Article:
After selecting a few colleges and writing the application essays, the next factor of the college application process to consider is institutional scholarships.
Often, a school will automatically tell a student what merit-based scholarships she is eligible for upon acceptance to the college. But some times, a student must take the initiative and apply for different funds.
Either way, to get the most aid available, the applicant needs to have more than just a high GPA. From my experience, the three most important factors involved in receiving the best scholarships are SAT/ACT scores, great study skills, and the ability to communicate well.
Standardized test scores are extremely important to the scholarship application process. They are a way for a college to objectively measure a student’s skills. Along with grade point averages, SAT/ACT scores are the prerequisites for different amounts of aid. A hundred or so points on the SAT can make a $2000 a year difference.
In order to do well on the SAT, I recommend taking the PSAT junior year and identifying any weaknesses. For example, I did somewhat poorly on the geometry questions of the math PSAT. Knowing that ahead of time allowed me to spend time reviewing geometry basics before the big test.
Something else that helped me quite a bit was taking timed practice tests, such as the ones found in The Official SAT Study Guide, which is published by the College Board and available from Seton Educational Media.
Strong Study Skills
In addition to SAT/ACT scores, strong study skills are essential for receiving the most valuable scholarships. Without such skills, there is little hope of earning a good GPA. Furthermore, in order to keep scholarship money for all four years, most schools require students to keep up a certain minimum GPA in college.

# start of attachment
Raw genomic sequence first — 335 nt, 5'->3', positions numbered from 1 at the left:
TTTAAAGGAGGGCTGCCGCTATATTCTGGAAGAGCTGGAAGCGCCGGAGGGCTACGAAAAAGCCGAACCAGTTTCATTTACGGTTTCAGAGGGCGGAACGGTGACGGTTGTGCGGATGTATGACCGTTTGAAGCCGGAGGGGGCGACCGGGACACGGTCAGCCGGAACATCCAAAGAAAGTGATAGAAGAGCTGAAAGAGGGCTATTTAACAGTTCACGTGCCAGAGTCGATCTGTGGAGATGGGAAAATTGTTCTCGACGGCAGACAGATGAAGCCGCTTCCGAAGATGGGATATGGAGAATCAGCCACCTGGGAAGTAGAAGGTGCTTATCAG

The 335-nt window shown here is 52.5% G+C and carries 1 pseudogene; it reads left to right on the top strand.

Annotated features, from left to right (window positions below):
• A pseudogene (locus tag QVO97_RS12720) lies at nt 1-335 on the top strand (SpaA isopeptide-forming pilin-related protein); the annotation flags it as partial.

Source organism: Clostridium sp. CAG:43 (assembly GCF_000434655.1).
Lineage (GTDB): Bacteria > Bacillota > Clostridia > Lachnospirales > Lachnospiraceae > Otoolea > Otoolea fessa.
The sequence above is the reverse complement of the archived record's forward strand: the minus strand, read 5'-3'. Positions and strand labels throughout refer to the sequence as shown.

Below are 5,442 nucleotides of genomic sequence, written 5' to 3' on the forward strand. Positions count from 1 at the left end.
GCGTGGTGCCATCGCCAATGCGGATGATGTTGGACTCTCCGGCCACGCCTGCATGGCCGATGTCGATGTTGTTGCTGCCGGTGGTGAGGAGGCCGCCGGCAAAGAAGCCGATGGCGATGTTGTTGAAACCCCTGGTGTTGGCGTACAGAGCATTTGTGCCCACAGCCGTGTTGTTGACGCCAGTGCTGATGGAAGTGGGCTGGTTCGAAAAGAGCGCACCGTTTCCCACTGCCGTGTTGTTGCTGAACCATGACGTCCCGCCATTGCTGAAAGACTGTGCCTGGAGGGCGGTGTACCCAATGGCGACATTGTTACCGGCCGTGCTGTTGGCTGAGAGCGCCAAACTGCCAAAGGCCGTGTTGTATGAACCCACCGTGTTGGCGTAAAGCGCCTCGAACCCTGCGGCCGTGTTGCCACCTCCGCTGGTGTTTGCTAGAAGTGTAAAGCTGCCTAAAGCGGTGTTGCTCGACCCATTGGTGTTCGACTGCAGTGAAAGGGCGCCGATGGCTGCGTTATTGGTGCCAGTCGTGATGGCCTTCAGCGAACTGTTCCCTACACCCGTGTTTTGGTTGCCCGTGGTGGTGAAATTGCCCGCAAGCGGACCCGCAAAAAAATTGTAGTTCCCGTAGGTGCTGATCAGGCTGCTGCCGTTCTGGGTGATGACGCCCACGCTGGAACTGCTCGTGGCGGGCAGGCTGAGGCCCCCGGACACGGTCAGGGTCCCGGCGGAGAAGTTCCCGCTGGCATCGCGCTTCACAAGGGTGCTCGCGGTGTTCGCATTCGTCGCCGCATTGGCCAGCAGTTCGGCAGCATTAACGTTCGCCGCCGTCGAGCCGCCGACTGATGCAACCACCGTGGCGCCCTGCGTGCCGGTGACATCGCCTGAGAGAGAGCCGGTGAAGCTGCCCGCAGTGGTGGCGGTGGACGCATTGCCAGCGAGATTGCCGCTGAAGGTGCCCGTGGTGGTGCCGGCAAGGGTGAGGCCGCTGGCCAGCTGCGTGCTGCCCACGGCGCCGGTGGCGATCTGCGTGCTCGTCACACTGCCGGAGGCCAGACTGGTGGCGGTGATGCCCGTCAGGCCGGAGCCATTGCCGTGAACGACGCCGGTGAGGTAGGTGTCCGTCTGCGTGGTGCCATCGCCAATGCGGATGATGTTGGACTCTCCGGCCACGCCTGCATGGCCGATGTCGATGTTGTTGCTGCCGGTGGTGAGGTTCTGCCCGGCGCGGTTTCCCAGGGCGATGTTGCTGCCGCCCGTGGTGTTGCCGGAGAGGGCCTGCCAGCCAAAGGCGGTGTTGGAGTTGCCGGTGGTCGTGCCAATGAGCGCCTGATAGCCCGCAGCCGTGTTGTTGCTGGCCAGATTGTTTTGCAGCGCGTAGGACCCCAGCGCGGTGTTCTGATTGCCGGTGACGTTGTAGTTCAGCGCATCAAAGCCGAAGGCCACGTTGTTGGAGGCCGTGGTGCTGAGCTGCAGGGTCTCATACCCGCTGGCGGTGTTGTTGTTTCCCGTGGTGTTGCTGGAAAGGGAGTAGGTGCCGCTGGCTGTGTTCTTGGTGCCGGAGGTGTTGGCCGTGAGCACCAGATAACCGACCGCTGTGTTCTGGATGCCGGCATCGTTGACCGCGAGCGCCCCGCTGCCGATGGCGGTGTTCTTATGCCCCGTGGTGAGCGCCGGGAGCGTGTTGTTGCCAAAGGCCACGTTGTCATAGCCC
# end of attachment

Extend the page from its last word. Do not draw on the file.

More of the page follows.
One thing I did in high school to better prepare myself for studying in college was listen to Seton’s audio lectures while taking notes. Doing so helped me not only understand my current learning material better, but also readied me for the time when note taking would be essential to doing well.
Communication skills may seem out of place on this list, but when it comes to getting more valuable scholarships, such as ones worth all or three-quarters of tuition, an interview is often required. This was definitely the hardest part of the whole process for me.
I think that being homeschooled helped because it forced me to talk to adults more, but it still took much practice to be able to answer questions with ease.
What helped me most was watching interview skills videos online and then practicing with my parents. We would videotape practice interviews and then watch them while discussing what I needed to improve. It is also super important to have answers ready to common interview questions.
Being Well Rounded
Sometimes, a college representative who is conducting interviews will be very focused on well-roundedness. I know how hard it can be to take part in many extra-curricular activities while still having time for Seton’s rigorous curriculum. My strategy for interviews was to talk about the life skills I learned as a homeschooler, oldest sibling, and piano teacher.
Along with including specific examples and stories and maintaining eye contact, drawing life lessons from my high school experiences vastly improved my interview skills.
I learned quite a bit from the scholarship application process. I had no idea that I had such poor interview skills or just how much of a difference a hundred points on the SAT makes.
However, after all the stress was over, I am happy to say that I received a great scholarship to a great school.